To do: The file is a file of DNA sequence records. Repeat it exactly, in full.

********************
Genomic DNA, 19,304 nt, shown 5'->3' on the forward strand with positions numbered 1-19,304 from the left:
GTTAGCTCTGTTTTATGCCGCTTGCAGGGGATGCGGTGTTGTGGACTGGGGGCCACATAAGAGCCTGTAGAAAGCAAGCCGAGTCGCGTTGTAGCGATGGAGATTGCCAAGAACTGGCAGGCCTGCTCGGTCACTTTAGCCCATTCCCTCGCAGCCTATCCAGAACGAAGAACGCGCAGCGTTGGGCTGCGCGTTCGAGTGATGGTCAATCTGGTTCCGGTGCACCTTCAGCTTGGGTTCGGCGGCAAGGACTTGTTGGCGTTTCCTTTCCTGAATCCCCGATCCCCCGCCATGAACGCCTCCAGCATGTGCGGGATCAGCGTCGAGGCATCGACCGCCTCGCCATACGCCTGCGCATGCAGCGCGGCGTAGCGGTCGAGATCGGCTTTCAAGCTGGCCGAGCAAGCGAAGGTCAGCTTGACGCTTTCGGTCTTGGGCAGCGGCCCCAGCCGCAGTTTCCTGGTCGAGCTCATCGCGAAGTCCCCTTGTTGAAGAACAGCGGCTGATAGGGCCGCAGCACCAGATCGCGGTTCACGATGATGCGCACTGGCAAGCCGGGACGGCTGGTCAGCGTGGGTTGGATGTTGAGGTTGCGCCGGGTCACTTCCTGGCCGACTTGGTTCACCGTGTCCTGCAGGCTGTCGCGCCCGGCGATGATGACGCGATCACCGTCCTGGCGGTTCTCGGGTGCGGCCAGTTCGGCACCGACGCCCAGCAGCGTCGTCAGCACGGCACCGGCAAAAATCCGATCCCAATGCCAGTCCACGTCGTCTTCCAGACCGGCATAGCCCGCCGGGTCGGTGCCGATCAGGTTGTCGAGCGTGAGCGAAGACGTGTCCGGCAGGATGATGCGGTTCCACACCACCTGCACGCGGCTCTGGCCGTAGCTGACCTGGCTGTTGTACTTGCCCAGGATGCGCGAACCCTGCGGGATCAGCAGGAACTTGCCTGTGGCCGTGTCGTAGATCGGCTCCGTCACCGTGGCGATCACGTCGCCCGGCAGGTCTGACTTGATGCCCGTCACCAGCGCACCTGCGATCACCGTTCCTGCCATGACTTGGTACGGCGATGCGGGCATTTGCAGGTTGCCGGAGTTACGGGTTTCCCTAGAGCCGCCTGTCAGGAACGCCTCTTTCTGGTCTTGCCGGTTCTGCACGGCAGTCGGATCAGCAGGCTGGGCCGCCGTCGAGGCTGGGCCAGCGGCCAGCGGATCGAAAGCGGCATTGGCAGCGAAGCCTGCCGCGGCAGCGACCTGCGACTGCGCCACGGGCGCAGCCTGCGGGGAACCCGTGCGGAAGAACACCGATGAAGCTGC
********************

Genomic DNA, 19,304 nt, shown 5'->3' on the forward strand with positions numbered 1-19,304 from the left:
GTTAGCTCTGTTTTATGCCGCTTGCAGGGGATGCGGTGTTGTGGACTGGGGGCCACATAAGAGCCTGTAGAAAGCAAGCCGAGTCGCGTTGTAGCGATGGAGATTGCCAAGAACTGGCAGGCCTGCTCGGTCACTTTAGCCCATTCCCTCGCAGCCTATCCAGAACGAAGAACGCGCAGCGTTGGGCTGCGCGTTCGAGTGATGGTCAATCTGGTTCCGGTGCACCTTCAGCTTGGGTTCGGCGGCAAGGACTTGTTGGCGTTTCCTTTCCTGAATCCCCGATCCCCCGCCATGAACGCCTCCAGCATGTGCGGGATCAGCGTCGAGGCATCGACCGCCTCGCCATACGCCTGCGCATGCAGCGCGGCGTAGCGGTCGAGATCGGCTTTCAAGCTGGCCGAGCAAGCGAAGGTCAGCTTGACGCTTTCGGTCTTGGGCAGCGGCCCCAGCCGCAGTTTCCTGGTCGAGCTCATCGCGAAGTCCCCTTGTTGAAGAACAGCGGCTGATAGGGCCGCAGCACCAGATCGCGGTTCACGATGATGCGCACTGGCAAGCCGGGACGGCTGGTCAGCGTGGGTTGGATGTTGAGGTTGCGCCGGGTCACTTCCTGGCCGACTTGGTTCACCGTGTCCTGCAGGCTGTCGCGCCCGGCGATGATGACGCGATCACCGTCCTGGCGGTTCTCGGGTGCGGCCAGTTCGGCACCGACGCCCAGCAGCGTCGTCAGCACGGCACCGGCAAAAATCCGATCCCAATGCCAGTCCACGTCGTCTTCCAGACCGGCATAGCCCGCCGGGTCGGTGCCGATCAGGTTGTCGAGCGTGAGCGAAGACGTGTCCGGCAGGATGATGCGGTTCCACACCACCTGCACGCGGCTCTGGCCGTAGCTGACCTGGCTGTTGTACTTGCCCAGGATGCGCGAACCCTGCGGGATCAGCAGGAACTTGCCTGTGGCCGTGTCGTAGATCGGCTCCGTCACCGTGGCGATCACGTCGCCCGGCAGGTCTGACTTGATGCCCGTCACCAGCGCACCTGCGATCACCGTTCCTGCCATGACTTGGTACGGCGATGCGGGCATTTGCAGGTTGCCGGAGTTACGGGTTTCCCTAGAGCCGCCTGTCAGGAACGCCTCTTTCTGGTCTTGCCGGTTCTGCACGGCAGTCGGATCAGCAGGCTGGGCCGCCGTCGAGGCTGGGCCAGCGGCCAGCGGATCGAAAGCGGCATTGGCAGCGAAGCCTGCCGCGGCAGCGACCTGCGACTGCGCCACGGGCGCAGCCTGCGGGGAACCCGTGCGGAAGAACACCGATGAAGCTGC